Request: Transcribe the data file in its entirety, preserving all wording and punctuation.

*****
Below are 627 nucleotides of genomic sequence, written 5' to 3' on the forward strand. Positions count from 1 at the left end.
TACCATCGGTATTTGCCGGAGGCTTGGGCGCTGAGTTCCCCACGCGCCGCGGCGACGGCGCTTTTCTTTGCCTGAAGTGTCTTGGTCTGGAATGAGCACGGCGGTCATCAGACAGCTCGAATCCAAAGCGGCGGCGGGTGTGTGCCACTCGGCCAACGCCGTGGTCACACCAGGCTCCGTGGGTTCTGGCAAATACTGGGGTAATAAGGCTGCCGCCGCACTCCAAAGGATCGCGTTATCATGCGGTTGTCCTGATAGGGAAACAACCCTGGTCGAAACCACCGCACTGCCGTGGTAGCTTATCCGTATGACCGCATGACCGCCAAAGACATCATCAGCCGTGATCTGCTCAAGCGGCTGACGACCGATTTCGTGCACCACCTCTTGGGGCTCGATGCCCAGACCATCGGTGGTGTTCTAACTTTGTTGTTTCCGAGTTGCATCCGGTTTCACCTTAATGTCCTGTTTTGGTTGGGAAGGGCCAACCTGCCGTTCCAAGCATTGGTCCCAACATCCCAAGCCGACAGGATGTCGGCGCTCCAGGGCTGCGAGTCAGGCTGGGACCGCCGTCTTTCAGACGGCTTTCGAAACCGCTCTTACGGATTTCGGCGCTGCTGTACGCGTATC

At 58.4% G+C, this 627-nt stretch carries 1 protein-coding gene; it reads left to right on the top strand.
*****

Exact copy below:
Below are 627 nucleotides of genomic sequence, written 5' to 3' on the forward strand. Positions count from 1 at the left end.
TACCATCGGTATTTGCCGGAGGCTTGGGCGCTGAGTTCCCCACGCGCCGCGGCGACGGCGCTTTTCTTTGCCTGAAGTGTCTTGGTCTGGAATGAGCACGGCGGTCATCAGACAGCTCGAATCCAAAGCGGCGGCGGGTGTGTGCCACTCGGCCAACGCCGTGGTCACACCAGGCTCCGTGGGTTCTGGCAAATACTGGGGTAATAAGGCTGCCGCCGCACTCCAAAGGATCGCGTTATCATGCGGTTGTCCTGATAGGGAAACAACCCTGGTCGAAACCACCGCACTGCCGTGGTAGCTTATCCGTATGACCGCATGACCGCCAAAGACATCATCAGCCGTGATCTGCTCAAGCGGCTGACGACCGATTTCGTGCACCACCTCTTGGGGCTCGATGCCCAGACCATCGGTGGTGTTCTAACTTTGTTGTTTCCGAGTTGCATCCGGTTTCACCTTAATGTCCTGTTTTGGTTGGGAAGGGCCAACCTGCCGTTCCAAGCATTGGTCCCAACATCCCAAGCCGACAGGATGTCGGCGCTCCAGGGCTGCGAGTCAGGCTGGGACCGCCGTCTTTCAGACGGCTTTCGAAACCGCTCTTACGGATTTCGGCGCTGCTGTACGCGTATC

At 58.4% G+C, this 627-nt stretch carries 1 protein-coding gene; it reads left to right on the top strand.